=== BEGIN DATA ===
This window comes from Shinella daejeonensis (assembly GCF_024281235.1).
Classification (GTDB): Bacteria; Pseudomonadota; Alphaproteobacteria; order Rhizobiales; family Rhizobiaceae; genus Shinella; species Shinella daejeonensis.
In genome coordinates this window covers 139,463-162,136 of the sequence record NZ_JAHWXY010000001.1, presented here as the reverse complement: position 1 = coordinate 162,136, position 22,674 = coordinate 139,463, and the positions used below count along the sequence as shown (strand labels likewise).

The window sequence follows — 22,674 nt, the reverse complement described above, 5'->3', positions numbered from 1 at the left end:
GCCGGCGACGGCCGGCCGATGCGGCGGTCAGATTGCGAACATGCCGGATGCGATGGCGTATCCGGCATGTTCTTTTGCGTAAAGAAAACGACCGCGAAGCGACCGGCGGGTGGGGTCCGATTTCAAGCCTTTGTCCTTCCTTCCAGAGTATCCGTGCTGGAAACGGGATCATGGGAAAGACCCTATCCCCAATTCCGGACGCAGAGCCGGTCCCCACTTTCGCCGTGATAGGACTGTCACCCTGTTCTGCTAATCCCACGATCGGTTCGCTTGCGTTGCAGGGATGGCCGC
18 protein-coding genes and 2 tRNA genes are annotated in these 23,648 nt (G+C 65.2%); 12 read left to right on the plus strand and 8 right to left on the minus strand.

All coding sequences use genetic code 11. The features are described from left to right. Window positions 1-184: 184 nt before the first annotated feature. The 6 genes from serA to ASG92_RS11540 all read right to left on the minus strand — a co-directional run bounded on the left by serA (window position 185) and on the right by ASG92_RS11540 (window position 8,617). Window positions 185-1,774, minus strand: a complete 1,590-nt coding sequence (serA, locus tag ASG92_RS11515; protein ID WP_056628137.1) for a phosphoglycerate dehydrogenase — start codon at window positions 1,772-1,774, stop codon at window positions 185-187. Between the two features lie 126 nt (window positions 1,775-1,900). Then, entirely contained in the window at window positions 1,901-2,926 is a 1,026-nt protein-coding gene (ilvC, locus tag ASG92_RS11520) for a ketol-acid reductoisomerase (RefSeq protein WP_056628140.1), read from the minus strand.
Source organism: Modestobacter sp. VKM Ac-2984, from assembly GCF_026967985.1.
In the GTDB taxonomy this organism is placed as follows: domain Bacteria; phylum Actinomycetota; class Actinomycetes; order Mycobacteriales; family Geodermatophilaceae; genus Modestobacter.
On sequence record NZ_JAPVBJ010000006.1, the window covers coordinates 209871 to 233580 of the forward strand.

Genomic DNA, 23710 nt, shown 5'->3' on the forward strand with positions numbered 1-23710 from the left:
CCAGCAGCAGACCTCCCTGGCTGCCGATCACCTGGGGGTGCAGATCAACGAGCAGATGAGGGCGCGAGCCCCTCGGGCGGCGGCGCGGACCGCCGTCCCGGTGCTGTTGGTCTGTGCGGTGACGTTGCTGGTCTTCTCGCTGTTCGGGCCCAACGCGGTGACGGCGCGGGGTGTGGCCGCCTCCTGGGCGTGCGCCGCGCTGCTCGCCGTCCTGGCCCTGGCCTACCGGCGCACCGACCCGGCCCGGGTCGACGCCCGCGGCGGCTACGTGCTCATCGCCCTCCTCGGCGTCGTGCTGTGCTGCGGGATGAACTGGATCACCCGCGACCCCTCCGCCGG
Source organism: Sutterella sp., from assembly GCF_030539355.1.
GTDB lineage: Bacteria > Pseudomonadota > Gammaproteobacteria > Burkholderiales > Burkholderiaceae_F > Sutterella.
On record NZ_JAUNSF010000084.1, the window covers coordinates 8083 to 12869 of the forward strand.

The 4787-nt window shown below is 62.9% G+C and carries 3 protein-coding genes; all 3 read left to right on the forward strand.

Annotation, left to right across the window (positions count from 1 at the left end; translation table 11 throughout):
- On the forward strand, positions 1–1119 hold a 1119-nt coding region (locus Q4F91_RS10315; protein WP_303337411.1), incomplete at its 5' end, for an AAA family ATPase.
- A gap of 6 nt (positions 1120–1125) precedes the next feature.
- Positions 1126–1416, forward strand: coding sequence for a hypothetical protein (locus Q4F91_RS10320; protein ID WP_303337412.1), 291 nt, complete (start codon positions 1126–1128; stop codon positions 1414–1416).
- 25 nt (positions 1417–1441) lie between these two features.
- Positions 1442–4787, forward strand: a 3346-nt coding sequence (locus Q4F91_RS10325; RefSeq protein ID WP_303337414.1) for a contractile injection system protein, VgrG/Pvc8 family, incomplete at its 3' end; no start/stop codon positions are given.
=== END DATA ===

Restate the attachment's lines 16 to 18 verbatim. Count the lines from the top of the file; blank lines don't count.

The 4787-nt window shown below is 62.9% G+C and carries 3 protein-coding genes; all 3 read left to right on the forward strand.

Annotation, left to right across the window (positions count from 1 at the left end; translation table 11 throughout):
- On the forward strand, positions 1–1119 hold a 1119-nt coding region (locus Q4F91_RS10315; protein WP_303337411.1), incomplete at its 5' end, for an AAA family ATPase.